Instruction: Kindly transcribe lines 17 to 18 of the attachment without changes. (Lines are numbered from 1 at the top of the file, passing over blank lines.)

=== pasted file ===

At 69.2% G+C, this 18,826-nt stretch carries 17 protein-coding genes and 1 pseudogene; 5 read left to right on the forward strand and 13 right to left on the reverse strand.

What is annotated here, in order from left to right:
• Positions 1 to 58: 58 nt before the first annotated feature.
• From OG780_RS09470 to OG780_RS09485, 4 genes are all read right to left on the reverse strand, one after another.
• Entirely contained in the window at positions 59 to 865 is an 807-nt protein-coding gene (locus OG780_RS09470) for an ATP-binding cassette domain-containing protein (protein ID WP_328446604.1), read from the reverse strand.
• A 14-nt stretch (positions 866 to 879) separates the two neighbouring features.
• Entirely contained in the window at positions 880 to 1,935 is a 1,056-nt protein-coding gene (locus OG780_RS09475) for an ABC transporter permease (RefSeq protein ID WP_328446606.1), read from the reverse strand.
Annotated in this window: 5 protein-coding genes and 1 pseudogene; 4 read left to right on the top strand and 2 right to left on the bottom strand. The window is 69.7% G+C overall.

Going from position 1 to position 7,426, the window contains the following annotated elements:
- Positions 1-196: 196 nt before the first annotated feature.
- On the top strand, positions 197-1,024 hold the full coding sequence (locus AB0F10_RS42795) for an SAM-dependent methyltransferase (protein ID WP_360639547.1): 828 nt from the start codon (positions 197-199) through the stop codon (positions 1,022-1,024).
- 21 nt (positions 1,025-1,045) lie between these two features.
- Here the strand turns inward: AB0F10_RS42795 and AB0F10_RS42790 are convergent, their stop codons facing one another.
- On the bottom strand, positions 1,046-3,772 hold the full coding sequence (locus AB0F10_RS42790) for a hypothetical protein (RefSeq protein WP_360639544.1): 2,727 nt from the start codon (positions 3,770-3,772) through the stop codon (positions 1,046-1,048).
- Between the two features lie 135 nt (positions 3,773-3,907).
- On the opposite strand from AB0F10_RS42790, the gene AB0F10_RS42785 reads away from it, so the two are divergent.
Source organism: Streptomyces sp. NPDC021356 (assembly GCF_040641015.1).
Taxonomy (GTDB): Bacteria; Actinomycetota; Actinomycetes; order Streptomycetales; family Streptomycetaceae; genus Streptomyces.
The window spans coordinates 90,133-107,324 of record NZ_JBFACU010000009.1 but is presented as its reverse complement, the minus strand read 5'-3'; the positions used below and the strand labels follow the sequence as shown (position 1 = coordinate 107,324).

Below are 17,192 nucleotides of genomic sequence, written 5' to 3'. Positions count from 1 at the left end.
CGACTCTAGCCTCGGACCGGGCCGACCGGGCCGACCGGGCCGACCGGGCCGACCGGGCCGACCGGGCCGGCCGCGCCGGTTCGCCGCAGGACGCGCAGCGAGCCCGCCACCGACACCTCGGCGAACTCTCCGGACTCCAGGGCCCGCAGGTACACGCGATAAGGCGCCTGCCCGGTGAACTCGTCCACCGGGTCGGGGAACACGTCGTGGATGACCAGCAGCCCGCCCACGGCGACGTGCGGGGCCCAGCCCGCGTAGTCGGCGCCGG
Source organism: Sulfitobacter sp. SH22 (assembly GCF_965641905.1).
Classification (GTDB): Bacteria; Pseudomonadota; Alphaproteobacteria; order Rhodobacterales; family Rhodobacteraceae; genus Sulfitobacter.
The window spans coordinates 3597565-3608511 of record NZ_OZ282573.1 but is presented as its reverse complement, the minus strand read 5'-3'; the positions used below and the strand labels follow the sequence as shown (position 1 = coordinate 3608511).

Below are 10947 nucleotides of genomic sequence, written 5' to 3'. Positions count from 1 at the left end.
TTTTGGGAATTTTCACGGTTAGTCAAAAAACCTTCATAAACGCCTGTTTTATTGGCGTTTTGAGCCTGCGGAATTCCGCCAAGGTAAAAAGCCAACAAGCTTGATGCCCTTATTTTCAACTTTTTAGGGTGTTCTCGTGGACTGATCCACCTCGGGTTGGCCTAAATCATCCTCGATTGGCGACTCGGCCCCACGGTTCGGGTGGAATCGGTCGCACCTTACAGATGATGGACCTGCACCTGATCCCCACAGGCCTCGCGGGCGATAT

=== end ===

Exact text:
Source organism: Streptomyces sp. NPDC021356 (assembly GCF_040641015.1).
Taxonomy (GTDB): Bacteria; Actinomycetota; Actinomycetes; order Streptomycetales; family Streptomycetaceae; genus Streptomyces.